Aquatic insects: playful biology teaching

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Biology In Elementary Schools is a Saint Michael's College student project from a course that ran between 2007 and 2010. The student-created resources have been preserved here for posterity. Link under 'toolbox' for printer-friendly versions of the exercises. Click on handouts to print full resolution versions. Please see Wikieducator's disclaimer, our safety statement, and the Creative Commons licensing in English and in legalese.

Student worthiness

Brand new and untested

Primary biological content area covered

This acitivy will give to students a background about aquatics insects in a classroom and hands on experience during the field trip, giving them a fun approach to knowledge.


- Field Trip Kit

  • Rain boots
  • First aid kit
  • Kick net
  • Kitty litter tray
  • Ethanol (rubbing alcohol is a good substitute)
  • Field forceps (inexpensive eyebrow tweesers work well)
  • Plastic spoons
  • Whirlpacks (ziploc bags also work)


  • Stuffed animals( mayfly, caddysfly and stonefly).


Students will each be given one handout on which they will fill out insects body parts ( anatomy) of mayfly, stonefly, and/or caddisfly. Also, the insects life cycle.

Description of activity

This activity happens in two parts: A field trip to collect insects; and classroom time to examine what was collected. If they happen in the same day then the activity can be done using live insects and no ethanol is needed.

The field trip activity stimulates student curiosity because they tend to be amazed at the creatures that live in stream environments. Because they see amazing insects that they would not ordinarily experience, they are usually very excited to be learning about them. Because this is a wet field activity it is good to give students and parents advanced notice so that children will come dressed appropriately for field trip day. During the field trip, students will collect samples that can later be analyzed in the classroom.

Lesson plan

  • During the field trip day, the students, teacher, and adult volunteers will go to an specific site they will be divided into groups of 5 or 6 with an adult helper so they can learn about the sampling process in a hands-on fashion and can explore and ask questions during their collecting process.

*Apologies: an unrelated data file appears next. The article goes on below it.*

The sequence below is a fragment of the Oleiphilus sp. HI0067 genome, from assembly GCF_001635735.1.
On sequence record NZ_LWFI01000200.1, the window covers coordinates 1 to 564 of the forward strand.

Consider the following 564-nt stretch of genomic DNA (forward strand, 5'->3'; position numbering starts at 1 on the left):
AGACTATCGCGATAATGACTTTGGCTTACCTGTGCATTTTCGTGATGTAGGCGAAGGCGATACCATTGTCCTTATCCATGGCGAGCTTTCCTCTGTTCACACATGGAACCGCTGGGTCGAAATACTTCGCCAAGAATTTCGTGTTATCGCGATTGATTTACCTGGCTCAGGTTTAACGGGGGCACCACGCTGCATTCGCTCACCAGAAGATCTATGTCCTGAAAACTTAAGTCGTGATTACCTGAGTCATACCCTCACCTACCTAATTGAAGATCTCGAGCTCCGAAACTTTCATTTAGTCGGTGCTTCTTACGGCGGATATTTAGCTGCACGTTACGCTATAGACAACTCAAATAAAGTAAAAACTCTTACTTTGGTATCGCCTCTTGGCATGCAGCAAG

• AT first, the teacher can briefly demonstrate how to collect a sample using a kick net.
  • It is worth quickly demonstrating the entire process from net preserving the sample in the wirlpacks with the label inside and ethanol.
  • Next it is time for the students to practice what was learned from the teacher and each group should repeat the procedure one or two times.
  • In the classroom, the professor will ask the student what they already know about insects parts and life cycle, a kind of brainstorm , so he can know the students previous background.
  • After, the professor will give a whole background about insects anatomy and their life cycle.
  • If available, the professor will show the ,mayfly, caddysfly or stonefly stuffed animal and make the relation between the parts we can clearly see from the animal e that show also in the stuffed animal.
  • Handouts will be given to students so they can practice insects body parts ( anatomy) they learned previously
  • A life cycle handout will be given too, so that they will understand more from visualization and memorization.

Potential pitfalls

  • Bad weather - Solution : Change date
  • No van avaluable - Solution - Change date
  • Difficult to find insects after a storm - Solution : Use the samples previously collected.

Math connections

This activity can easily be tailored to any age from the youngest grades through to science fair projects and even college. We have presented below a number of options with increasing layers of complexity. It is up to the teacher to take the content to the level that best matches the audience.

  • Counting the number of insects found.
  • Count the number of different types of invertebrates found. Ecologists call this species richness or taxon richness
  • Taking replicate samples.
  • Calculate averages from the samples taken
  • Compare two or more streams; perhaps a forested stream and an urban stream
  • Make bar graphs.

Connections to educational standards

Educational standards in the biological sciences that this activity could address include life cycles, biodiversity, ecosystems, and human impacts on natural systems. We invite teachers in different localities to contribute specific connections to their local standards here.

Next steps

  • Students can further learn how to identify the major orders of insects and also elaborate and present a group work explaining each order and family and it characteristics.


This project is a new and an untested project ; however, it has in essence the ability to make the students having fun while learning about one subject, in this case, about aquatic insects. Is designed to attract the student by curiosity and throw hands on experience when the students are in the field trip and also, in the classroom once they will have not only a background about insects but also playful knowledge at school.

Citations and links

  • Eisner, T. (2003). For love of insects (p. 448). Cambridge, Mass.: Belknap Press of Harvard University Press.
  • Cranshaw, W., & Redak, R. (2013). Bugs rule!: An introduction to the world of insects (p. 480). Princeton University Press,Princeton,New Jersey.

Common mistakes

  • Do not enter in deep water;
  • Use the rain boots or waders so you do not get wet;
  • Do not forget to use ethanol right after collecting the insect so they do not dry out;
  • Do not forget to use labels so you will remember in which site the insects were collected.